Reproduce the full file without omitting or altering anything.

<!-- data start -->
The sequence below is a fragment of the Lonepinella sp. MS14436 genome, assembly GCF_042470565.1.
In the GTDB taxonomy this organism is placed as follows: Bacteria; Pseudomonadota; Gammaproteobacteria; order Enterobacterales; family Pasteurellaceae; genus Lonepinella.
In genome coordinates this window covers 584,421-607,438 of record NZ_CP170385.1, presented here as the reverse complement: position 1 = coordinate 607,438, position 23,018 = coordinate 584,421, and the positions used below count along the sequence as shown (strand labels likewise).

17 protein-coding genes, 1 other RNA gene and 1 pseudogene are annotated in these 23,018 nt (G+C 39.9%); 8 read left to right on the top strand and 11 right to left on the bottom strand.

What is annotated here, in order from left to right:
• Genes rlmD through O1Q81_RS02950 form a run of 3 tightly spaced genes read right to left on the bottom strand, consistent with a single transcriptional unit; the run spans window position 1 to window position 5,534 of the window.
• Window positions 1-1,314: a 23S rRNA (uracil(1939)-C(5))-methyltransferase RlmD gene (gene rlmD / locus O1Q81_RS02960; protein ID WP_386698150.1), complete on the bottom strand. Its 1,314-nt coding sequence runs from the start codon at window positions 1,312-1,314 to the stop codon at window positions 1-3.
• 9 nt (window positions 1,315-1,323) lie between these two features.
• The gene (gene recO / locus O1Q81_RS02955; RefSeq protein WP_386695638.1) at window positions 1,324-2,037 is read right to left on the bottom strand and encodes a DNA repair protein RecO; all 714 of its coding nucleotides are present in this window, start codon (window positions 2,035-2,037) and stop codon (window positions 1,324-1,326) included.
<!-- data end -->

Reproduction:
The sequence below is a fragment of the Lonepinella sp. MS14436 genome, assembly GCF_042470565.1.
In the GTDB taxonomy this organism is placed as follows: Bacteria; Pseudomonadota; Gammaproteobacteria; order Enterobacterales; family Pasteurellaceae; genus Lonepinella.
In genome coordinates this window covers 584,421-607,438 of record NZ_CP170385.1, presented here as the reverse complement: position 1 = coordinate 607,438, position 23,018 = coordinate 584,421, and the positions used below count along the sequence as shown (strand labels likewise).

17 protein-coding genes, 1 other RNA gene and 1 pseudogene are annotated in these 23,018 nt (G+C 39.9%); 8 read left to right on the top strand and 11 right to left on the bottom strand.

What is annotated here, in order from left to right:
• Genes rlmD through O1Q81_RS02950 form a run of 3 tightly spaced genes read right to left on the bottom strand, consistent with a single transcriptional unit; the run spans window position 1 to window position 5,534 of the window.
• Window positions 1-1,314: a 23S rRNA (uracil(1939)-C(5))-methyltransferase RlmD gene (gene rlmD / locus O1Q81_RS02960; protein ID WP_386698150.1), complete on the bottom strand. Its 1,314-nt coding sequence runs from the start codon at window positions 1,312-1,314 to the stop codon at window positions 1-3.
• 9 nt (window positions 1,315-1,323) lie between these two features.
• The gene (gene recO / locus O1Q81_RS02955; RefSeq protein WP_386695638.1) at window positions 1,324-2,037 is read right to left on the bottom strand and encodes a DNA repair protein RecO; all 714 of its coding nucleotides are present in this window, start codon (window positions 2,035-2,037) and stop codon (window positions 1,324-1,326) included.